What's With HIPPA?
Does HIPAA directly affect your dispatch agency? At the risk of perpetuating the, "why can't you just give me a straight answer" lawyer stereotype, the answer is simply, "it depends!" First, let us address three of the top HIPAA/dispatch myths that have arisen.
Myth No. 1:
Dispatch centers can't give out any identifiable information over the radio.
HIPAA doesn't prevent dispatch centers from communicating all information necessary for EMS response and treatment to EMS agencies. While patient names shouldn't be given out unless truly necessary, a dispatch center may transmit any information necessary to facilitate the EMS treatment of a patient.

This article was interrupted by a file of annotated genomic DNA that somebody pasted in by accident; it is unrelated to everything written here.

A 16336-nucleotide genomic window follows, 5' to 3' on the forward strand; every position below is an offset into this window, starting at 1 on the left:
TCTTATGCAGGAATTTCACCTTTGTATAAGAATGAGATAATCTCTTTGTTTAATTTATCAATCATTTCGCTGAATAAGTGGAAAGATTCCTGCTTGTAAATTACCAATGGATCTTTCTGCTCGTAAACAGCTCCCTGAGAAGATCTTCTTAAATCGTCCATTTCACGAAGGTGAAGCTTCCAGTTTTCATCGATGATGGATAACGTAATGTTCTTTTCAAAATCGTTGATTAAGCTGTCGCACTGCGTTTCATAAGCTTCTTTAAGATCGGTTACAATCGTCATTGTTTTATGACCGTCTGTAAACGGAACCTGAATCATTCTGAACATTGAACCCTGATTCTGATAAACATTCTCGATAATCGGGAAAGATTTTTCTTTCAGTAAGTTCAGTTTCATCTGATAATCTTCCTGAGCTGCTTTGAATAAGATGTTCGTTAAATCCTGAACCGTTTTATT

Myth No. 2:
Ambulance services are violating HIPAA if they give patient information to the hospital over the radio.
HIPAA permits any and all treatment-related disclosures of patient information between health care providers. Ambulances are freely permitted to give patient information to hospitals over the radio for treatment purposes.
Myth No. 3:
Dispatch centers must convert all communications equipment to digital or institute new privacy technologies so that people with scanners can no longer hear radio dispatches.
HIPAA does not prohibit dispatch centers from communicating with ambulance services, which is necessary for response and patient treatment, even though everyone in "scannerland" can listen in! These are called "incidental disclosures" under HIPAA, meaning they are legitimate disclosures with unavoidable side-effects, and are permissible under HIPAA.
SOURCE: HIPAA: The Intersection of Patient Privacy with Emergency Dispatch
By Douglas M. Wolfberg, Stephen R. Wirth, & Cindy R. Staffelbach, Esquires - thanks to NAED